An article in the Spanish newspaper ABC has published several excerpts from the new book written by Pope John Paul II about his life as bishop.
In “Get Up, Let’s Go!” an autobiographical work published on his 84th birthday, the Holy Father writes of the relation of his vocation with the sacrament of the Eucharist.
“I find that the source of my vocation is in the Upper Room of Jerusalem. I give thanks to God for having been able to pray there in the ‘upper room’ where the Last Supper took place, during the Jubilee year of 2000. In this moment I hearken back to that memorable Thursday, when Jesus Christ made his apostles priests of the New Covenant,” reveals the Pope.
In another passage from the six-chapter book, John Paul II offers some reflections on the relationship a bishop should have with the world of science. According to the Pope, “It is well known that some bishops show a particular interest in dialogue with scholars. However, in my opinion, it is worthwhile that priests and bishops personally enter into contact with the world of Science and its leaders.”
In the same sense, he says that both bishops and priests “should maintain a close relationship with university life: reading, going to meetings, discussing and becoming informed about what happens there.”
An especially emotional memory for the Pope is the song, “Pescador de hombres” (“Lord, When You Came to the Seashore”), which he recalled from the conclave of 1978, quoting the chorus: “Oh Lord, in my eyes you were gazing/ kindly smiling/ my name you were saying/ all I have I have left on the sands/ close to you, I will find other seas.”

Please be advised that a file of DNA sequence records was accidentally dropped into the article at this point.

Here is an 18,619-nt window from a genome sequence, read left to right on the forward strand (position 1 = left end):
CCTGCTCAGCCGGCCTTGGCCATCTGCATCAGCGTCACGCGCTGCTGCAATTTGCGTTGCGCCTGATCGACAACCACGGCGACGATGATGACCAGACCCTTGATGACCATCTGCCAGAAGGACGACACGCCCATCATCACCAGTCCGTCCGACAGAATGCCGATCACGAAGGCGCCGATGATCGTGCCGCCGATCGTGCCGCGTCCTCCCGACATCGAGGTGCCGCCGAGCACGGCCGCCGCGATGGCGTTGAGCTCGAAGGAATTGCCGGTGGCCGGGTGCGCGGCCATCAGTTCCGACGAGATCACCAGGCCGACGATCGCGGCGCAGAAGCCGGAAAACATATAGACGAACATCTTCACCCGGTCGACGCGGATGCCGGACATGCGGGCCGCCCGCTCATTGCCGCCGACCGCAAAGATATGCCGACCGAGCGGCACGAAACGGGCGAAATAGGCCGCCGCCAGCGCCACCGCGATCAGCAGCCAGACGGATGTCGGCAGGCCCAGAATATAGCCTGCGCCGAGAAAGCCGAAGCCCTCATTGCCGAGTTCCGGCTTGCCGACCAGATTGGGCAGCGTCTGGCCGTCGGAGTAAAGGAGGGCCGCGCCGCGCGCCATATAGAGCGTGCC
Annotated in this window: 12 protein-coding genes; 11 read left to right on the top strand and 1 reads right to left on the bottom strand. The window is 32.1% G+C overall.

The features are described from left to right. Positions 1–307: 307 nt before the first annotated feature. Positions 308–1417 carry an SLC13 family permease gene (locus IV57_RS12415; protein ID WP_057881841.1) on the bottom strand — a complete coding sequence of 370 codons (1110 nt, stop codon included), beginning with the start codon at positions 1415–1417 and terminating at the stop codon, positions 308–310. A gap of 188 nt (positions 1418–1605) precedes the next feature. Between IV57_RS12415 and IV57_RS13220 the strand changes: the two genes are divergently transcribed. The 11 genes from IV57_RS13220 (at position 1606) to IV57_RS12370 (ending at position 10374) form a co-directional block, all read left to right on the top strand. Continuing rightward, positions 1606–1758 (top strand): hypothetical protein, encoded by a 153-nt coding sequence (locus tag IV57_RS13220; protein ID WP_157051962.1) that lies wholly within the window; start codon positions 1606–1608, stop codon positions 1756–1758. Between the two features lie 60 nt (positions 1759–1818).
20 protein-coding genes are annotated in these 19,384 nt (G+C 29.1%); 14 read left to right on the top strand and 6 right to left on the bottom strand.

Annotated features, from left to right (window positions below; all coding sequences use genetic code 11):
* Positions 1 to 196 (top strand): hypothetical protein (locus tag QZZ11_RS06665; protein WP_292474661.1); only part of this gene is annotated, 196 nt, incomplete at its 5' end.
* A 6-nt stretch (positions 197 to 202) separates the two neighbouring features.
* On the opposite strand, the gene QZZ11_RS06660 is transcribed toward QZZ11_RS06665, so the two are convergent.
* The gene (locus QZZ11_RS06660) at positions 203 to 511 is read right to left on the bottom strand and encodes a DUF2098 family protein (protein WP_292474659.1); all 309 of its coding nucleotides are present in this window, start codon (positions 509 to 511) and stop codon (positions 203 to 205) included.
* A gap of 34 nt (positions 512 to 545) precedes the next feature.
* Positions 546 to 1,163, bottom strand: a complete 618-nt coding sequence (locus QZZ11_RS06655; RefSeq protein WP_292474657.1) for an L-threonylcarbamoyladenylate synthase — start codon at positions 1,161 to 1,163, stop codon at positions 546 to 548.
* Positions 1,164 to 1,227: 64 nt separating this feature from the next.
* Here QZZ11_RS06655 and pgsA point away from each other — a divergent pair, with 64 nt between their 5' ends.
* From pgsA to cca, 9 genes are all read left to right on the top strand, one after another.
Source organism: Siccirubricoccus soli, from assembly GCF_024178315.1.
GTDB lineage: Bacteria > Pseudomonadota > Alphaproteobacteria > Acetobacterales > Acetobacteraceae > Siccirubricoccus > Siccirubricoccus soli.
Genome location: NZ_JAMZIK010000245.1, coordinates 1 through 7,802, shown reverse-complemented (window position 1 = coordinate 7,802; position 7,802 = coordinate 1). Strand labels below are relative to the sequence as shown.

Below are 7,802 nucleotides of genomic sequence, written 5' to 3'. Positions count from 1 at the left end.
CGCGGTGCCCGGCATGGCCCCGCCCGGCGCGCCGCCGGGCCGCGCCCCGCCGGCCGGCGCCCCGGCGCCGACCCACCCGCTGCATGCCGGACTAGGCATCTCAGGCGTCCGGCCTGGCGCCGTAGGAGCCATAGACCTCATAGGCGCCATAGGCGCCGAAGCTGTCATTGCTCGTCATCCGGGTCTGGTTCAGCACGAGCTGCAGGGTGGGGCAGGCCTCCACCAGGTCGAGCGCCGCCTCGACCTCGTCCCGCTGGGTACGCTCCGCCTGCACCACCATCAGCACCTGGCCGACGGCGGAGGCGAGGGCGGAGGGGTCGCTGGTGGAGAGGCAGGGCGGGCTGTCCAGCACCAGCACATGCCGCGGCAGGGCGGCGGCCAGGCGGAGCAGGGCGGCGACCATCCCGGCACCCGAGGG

“The profound meaning of this song sustained me when I had to face the decision of the Conclave. Afterwards, throughout my Pontificate, I have always remembered this song, which has been sung to me in Poland and other countries. Listening to it reminds me of my encounters with young people,” the Pope writes.
The Pope also expresses his closeness and hopefulness with respect to the new ecclesial movements which the Holy Spirit has inspired.
“I have remained close to several new initiatives in which I felt the inspiration of the Holy Spirit. Nevertheless, as soon as I arrived in Rome I found the Neocatecumenal Way and Opus Dei, which I made into a Personal Prelature in 1982.”
According to the Pope, “they are two ecclesial phenomenon which have inspired great determination among the laity. Both were born in Spain, a country which throughout history has given providential impulse to spiritual renewal. In October of 2002 I had the joy of canonizing Josemaria Escriva de Balaguer, founder of Opus Dei, an exemplary priest and apostle of the laity for our times.”
The Pope also dedicates a few lines to the martyrs of the 20th century. “In 1999 I beatified 108 martyrs, victims of Nazism, including three bishops. A well-known example of sacrifice in martyrdom is that of the Polish Franciscan Maximilian Kolbe, who give his life in Auschwitz to save another prisoner, a father, who he did not know. But there are other martyrs closer to our times. I remember with emotion my meetings with Cardinal François-Xavier Nguyen Van Thuan, a witness to the Cross in his years of imprisonment in Vietnam.”
Lastly, in the epilogue to the book the Pope addresses his brother bishops saying, “Echoing the words of our Teacher and Lord, I repeat to each one of you, beloved brothers in the Episcopate: ‘Get up! Let’s Go! Let us forge ahead, trusting in Christ. He will be with us on the way until the final goal which only He knows.”